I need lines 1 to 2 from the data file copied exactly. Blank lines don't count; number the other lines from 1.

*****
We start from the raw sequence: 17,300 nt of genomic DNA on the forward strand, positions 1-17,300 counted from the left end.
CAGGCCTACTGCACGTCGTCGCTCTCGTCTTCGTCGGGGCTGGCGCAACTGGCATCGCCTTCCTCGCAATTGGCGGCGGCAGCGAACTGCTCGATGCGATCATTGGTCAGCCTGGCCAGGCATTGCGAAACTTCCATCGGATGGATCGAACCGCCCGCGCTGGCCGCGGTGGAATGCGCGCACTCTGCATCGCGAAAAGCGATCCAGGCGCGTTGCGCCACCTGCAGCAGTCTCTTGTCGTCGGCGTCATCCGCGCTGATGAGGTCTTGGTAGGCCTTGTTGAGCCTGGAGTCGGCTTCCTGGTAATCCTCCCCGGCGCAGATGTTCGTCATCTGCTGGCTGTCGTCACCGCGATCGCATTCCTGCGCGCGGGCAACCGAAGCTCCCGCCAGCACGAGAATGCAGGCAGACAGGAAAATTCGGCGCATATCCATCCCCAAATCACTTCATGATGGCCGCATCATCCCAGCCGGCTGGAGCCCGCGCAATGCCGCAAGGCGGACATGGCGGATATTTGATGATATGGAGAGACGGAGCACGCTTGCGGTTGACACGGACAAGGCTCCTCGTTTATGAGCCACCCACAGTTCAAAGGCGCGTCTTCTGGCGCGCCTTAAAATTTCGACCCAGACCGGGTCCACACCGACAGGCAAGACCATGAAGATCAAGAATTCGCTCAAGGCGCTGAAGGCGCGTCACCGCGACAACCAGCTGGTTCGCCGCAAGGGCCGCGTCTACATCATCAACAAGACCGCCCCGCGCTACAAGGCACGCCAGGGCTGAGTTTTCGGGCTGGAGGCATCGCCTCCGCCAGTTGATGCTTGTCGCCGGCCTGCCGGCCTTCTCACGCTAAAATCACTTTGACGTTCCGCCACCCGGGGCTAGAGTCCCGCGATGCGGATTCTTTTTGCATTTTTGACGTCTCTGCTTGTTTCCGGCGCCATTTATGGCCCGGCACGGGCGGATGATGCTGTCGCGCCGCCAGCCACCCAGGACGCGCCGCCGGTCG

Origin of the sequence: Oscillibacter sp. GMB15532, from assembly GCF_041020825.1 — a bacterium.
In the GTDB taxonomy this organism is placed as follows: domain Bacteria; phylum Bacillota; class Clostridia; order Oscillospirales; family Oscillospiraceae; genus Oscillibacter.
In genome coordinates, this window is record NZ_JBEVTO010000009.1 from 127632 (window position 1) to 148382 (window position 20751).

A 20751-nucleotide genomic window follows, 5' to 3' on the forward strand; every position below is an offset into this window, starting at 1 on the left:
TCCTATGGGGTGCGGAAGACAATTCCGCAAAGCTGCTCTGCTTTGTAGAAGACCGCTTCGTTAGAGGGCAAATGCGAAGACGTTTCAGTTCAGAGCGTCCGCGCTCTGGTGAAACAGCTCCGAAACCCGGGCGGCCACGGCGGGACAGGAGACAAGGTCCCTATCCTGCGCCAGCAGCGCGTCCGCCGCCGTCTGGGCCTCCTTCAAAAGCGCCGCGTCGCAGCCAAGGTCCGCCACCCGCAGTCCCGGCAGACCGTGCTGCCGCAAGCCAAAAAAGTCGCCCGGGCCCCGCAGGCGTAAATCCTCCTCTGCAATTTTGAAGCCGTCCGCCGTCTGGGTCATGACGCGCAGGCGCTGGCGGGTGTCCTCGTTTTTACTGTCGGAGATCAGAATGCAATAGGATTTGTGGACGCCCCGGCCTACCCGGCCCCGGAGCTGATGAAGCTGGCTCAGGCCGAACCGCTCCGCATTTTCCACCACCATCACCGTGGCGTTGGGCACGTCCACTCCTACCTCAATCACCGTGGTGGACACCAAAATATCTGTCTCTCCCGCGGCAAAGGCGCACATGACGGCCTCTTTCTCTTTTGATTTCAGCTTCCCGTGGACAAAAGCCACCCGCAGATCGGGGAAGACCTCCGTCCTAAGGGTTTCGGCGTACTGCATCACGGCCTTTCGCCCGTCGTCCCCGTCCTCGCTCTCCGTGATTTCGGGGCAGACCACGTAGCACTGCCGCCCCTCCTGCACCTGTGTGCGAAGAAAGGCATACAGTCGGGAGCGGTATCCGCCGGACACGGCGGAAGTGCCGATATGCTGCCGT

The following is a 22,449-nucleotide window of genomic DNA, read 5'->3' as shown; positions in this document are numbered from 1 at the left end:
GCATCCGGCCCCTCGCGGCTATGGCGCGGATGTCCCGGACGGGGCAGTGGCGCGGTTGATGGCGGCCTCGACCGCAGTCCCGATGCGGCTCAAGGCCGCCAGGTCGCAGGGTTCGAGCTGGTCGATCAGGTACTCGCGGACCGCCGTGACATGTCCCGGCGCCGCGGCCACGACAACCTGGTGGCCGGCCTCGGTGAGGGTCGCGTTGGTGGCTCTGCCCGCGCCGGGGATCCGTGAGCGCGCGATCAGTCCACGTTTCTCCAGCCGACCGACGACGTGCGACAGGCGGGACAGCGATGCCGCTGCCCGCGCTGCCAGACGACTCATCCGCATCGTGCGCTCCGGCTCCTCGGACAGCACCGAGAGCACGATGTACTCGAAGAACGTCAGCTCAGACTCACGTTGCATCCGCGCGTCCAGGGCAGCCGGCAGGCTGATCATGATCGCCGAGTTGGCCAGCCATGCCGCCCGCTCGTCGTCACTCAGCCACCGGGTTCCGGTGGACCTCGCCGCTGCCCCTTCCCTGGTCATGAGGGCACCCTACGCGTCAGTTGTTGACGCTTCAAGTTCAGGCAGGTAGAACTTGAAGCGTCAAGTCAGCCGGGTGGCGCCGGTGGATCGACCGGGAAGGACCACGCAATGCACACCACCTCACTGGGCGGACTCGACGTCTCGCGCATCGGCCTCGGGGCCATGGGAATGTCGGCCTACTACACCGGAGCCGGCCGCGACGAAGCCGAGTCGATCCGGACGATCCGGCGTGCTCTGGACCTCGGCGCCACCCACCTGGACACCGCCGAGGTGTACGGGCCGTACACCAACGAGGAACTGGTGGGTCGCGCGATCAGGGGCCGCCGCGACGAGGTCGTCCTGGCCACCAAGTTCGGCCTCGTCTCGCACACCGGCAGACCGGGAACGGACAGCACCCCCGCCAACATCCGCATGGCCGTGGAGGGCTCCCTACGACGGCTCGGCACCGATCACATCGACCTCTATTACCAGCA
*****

We start from the raw sequence: 17,300 nt of genomic DNA on the forward strand, positions 1-17,300 counted from the left end.
CAGGCCTACTGCACGTCGTCGCTCTCGTCTTCGTCGGGGCTGGCGCAACTGGCATCGCCTTCCTCGCAATTGGCGGCGGCAGCGAACTGCTCGATGCGATCATTGGTCAGCCTGGCCAGGCATTGCGAAACTTCCATCGGATGGATCGAACCGCCCGCGCTGGCCGCGGTGGAATGCGCGCACTCTGCATCGCGAAAAGCGATCCAGGCGCGTTGCGCCACCTGCAGCAGTCTCTTGTCGTCGGCGTCATCCGCGCTGATGAGGTCTTGGTAGGCCTTGTTGAGCCTGGAGTCGGCTTCCTGGTAATCCTCCCCGGCGCAGATGTTCGTCATCTGCTGGCTGTCGTCACCGCGATCGCATTCCTGCGCGCGGGCAACCGAAGCTCCCGCCAGCACGAGAATGCAGGCAGACAGGAAAATTCGGCGCATATCCATCCCCAAATCACTTCATGATGGCCGCATCATCCCAGCCGGCTGGAGCCCGCGCAATGCCGCAAGGCGGACATGGCGGATATTTGATGATATGGAGAGACGGAGCACGCTTGCGGTTGACACGGACAAGGCTCCTCGTTTATGAGCCACCCACAGTTCAAAGGCGCGTCTTCTGGCGCGCCTTAAAATTTCGACCCAGACCGGGTCCACACCGACAGGCAAGACCATGAAGATCAAGAATTCGCTCAAGGCGCTGAAGGCGCGTCACCGCGACAACCAGCTGGTTCGCCGCAAGGGCCGCGTCTACATCATCAACAAGACCGCCCCGCGCTACAAGGCACGCCAGGGCTGAGTTTTCGGGCTGGAGGCATCGCCTCCGCCAGTTGATGCTTGTCGCCGGCCTGCCGGCCTTCTCACGCTAAAATCACTTTGACGTTCCGCCACCCGGGGCTAGAGTCCCGCGATGCGGATTCTTTTTGCATTTTTGACGTCTCTGCTTGTTTCCGGCGCCATTTATGGCCCGGCACGGGCGGATGATGCTGTCGCGCCGCCAGCCACCCAGGACGCGCCGCCGGTCG